It’s way too hot today to be outside working in my gardens. We’ve got temperatures in the 90s here this weekend, and I’m staying indoors. Believe me, there’s plenty of work to be done out there, but not in this heat.
Our irises have finished their blooming and are beginning to look a little scraggly. I trimmed the browning flower stalks from the St. Francis garden; the woodland garden will have to be a bit more wild. I realize my limits. I’m thinking I will trim the iris leaves down to about 5 or 6 inches again this year. It cleans up the garden a bit and allows the other blooming flowers to show.
Right now the daylillies are the main event. We have a couple of varieties in our gardens that the previous owners planted. These are gold. You might also notice the perennial salvia at the bottom of the photo.
This photo of the salvia is a couple of weeks old. Most of the blooms have faded now and these will have to be cut back. They may bloom again later if I do that.
This is a yellow variety of the daylilly. We have a few in our St. Francis garden and more in the front landscaping. I know they have a name. I just don’t know what it is. We have a third variety in the Angel Garden. It is my favorite, but it blooms a little later.
This hosta in the St. Francis garden is beginning to bloom. You can see the blue wildflowers in the woods in the background. You can also see the white astilbe that we planted last year. In front of the hosta you can see the top of daffodil greenery that I tied back. I think it’s time to chop that off. I love daffodils, but I hate it when their leaves fall over in the garden.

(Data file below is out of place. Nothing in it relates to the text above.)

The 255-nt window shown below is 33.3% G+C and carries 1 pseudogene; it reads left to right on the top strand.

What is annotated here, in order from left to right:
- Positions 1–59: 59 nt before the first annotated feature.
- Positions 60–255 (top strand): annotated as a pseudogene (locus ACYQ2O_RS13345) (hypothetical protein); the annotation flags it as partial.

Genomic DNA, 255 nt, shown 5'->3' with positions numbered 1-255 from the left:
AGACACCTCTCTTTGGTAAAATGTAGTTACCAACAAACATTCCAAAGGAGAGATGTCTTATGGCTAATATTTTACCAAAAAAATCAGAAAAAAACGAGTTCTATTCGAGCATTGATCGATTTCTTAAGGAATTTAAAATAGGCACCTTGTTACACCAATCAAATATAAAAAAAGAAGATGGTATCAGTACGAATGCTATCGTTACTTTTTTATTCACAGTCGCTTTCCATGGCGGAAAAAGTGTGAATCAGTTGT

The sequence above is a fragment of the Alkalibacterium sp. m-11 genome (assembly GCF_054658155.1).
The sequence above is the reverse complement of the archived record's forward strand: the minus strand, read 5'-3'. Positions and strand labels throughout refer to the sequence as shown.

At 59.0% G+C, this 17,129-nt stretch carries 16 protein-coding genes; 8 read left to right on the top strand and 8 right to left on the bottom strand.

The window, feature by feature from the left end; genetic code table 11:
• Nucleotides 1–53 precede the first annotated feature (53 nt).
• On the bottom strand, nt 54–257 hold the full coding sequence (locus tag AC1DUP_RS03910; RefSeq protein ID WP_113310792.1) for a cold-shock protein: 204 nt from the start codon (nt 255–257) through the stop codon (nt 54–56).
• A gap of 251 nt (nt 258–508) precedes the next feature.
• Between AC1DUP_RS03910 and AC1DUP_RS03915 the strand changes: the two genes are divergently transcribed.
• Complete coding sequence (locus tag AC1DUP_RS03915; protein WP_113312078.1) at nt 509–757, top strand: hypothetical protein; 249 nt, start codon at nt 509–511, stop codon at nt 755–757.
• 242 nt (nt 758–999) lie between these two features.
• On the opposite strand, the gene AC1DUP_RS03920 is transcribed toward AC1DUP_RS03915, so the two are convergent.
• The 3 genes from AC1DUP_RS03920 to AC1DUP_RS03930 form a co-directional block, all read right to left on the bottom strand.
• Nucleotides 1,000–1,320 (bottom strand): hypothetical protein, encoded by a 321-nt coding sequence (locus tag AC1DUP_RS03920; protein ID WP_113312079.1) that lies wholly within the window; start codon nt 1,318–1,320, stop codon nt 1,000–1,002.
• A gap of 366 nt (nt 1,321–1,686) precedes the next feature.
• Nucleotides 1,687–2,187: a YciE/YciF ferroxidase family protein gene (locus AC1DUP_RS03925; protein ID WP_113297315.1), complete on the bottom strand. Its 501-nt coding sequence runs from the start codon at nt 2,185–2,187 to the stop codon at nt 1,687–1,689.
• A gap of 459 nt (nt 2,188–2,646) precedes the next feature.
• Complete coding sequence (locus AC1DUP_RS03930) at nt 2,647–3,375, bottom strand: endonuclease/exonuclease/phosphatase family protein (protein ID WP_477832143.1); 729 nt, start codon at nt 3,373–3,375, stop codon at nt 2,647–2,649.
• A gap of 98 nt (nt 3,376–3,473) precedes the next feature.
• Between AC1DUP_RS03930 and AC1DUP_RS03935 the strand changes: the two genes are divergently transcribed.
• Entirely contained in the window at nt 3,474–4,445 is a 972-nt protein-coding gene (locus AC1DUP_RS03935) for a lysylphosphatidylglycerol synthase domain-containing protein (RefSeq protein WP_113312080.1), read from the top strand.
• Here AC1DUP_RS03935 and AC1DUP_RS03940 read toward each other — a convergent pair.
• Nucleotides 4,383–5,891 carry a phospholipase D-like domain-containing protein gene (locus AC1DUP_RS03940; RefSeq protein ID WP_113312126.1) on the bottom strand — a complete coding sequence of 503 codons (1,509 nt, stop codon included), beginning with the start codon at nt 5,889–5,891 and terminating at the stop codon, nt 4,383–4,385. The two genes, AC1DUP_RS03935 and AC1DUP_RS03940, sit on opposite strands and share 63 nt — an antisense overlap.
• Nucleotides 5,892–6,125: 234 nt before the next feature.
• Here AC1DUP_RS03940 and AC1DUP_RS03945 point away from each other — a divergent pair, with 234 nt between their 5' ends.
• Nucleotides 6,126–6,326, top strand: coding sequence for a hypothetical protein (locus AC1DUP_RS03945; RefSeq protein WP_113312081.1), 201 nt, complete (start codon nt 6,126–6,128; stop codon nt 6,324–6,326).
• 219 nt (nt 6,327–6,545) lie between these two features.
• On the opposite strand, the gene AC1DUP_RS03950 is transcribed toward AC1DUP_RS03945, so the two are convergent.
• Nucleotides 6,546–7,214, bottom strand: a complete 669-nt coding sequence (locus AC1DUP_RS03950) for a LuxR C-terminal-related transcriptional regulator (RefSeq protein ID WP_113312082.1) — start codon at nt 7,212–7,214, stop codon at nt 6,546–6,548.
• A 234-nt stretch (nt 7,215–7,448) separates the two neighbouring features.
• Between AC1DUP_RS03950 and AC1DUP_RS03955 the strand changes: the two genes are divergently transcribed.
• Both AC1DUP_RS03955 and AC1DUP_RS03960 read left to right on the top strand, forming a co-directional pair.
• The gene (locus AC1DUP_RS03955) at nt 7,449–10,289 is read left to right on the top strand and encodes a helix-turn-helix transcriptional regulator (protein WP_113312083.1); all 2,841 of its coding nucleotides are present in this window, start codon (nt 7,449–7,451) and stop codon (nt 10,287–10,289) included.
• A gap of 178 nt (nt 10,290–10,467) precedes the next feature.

I’ve grown to love the feathery color the astilbe add to a shaded garden spot. At our last house we had dark red and pink ones as well. Before all’s said and done, we’ll probably have the same here.
We started with one knock-out rose bush our first year here and then added two more last year. One of them is not fairing very well. The sun exposure from one place in this garden to another can vary widely because of the trees on the wooded side and the house on the other. I’ve been a little disappointed with the knock-out roses that I thought were supposed to be relatively carefree. They’re not. I spent a lot of time trimming off what looked like diseased leaves, or perhaps mildew. I refuse to use chemicals to spray the rose bushes anymore. Maybe I can find something natural. Any suggestions?
Our oak leaf hydrangeas are beginning to bloom where the deer haven’t eaten them. You might notice some tiny white blossoms under the hydrangea on the left. These are the blooms from the Chameleon Ivy that has spread under the bushes. Eradicating the ivy is a job that will never end.
This is a view of gold daylillies in front of hosta outside our front door. Again we are the fortunate inheritors of these beautiful plants. The sun was setting behind the flowers, and I liked the way the light played on them and on the broad hosta leaves.
Anything good blooming where you are?